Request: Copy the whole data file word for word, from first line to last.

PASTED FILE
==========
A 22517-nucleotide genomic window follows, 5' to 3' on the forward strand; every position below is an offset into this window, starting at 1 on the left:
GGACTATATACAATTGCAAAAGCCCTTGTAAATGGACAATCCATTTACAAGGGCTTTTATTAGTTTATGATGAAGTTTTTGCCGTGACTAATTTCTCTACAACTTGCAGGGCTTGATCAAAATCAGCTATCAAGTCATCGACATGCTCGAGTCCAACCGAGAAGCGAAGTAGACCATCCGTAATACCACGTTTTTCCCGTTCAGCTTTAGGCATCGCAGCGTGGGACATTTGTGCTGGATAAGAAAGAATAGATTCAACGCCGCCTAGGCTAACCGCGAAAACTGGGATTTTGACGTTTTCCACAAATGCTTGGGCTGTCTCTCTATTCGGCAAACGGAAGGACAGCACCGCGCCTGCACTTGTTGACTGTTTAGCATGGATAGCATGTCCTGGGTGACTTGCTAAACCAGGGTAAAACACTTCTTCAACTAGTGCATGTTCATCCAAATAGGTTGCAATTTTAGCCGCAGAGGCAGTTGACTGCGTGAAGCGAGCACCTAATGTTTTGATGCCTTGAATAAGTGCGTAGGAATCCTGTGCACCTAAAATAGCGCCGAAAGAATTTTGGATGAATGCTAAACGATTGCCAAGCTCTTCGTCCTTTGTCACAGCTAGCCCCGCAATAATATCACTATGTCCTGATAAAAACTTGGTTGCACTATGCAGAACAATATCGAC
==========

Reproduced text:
A 22517-nucleotide genomic window follows, 5' to 3' on the forward strand; every position below is an offset into this window, starting at 1 on the left:
GGACTATATACAATTGCAAAAGCCCTTGTAAATGGACAATCCATTTACAAGGGCTTTTATTAGTTTATGATGAAGTTTTTGCCGTGACTAATTTCTCTACAACTTGCAGGGCTTGATCAAAATCAGCTATCAAGTCATCGACATGCTCGAGTCCAACCGAGAAGCGAAGTAGACCATCCGTAATACCACGTTTTTCCCGTTCAGCTTTAGGCATCGCAGCGTGGGACATTTGTGCTGGATAAGAAAGAATAGATTCAACGCCGCCTAGGCTAACCGCGAAAACTGGGATTTTGACGTTTTCCACAAATGCTTGGGCTGTCTCTCTATTCGGCAAACGGAAGGACAGCACCGCGCCTGCACTTGTTGACTGTTTAGCATGGATAGCATGTCCTGGGTGACTTGCTAAACCAGGGTAAAACACTTCTTCAACTAGTGCATGTTCATCCAAATAGGTTGCAATTTTAGCCGCAGAGGCAGTTGACTGCGTGAAGCGAGCACCTAATGTTTTGATGCCTTGAATAAGTGCGTAGGAATCCTGTGCACCTAAAATAGCGCCGAAAGAATTTTGGATGAATGCTAAACGATTGCCAAGCTCTTCGTCCTTTGTCACAGCTAGCCCCGCAATAATATCACTATGTCCTGATAAAAACTTGGTTGCACTATGCAGAACAATATCGAC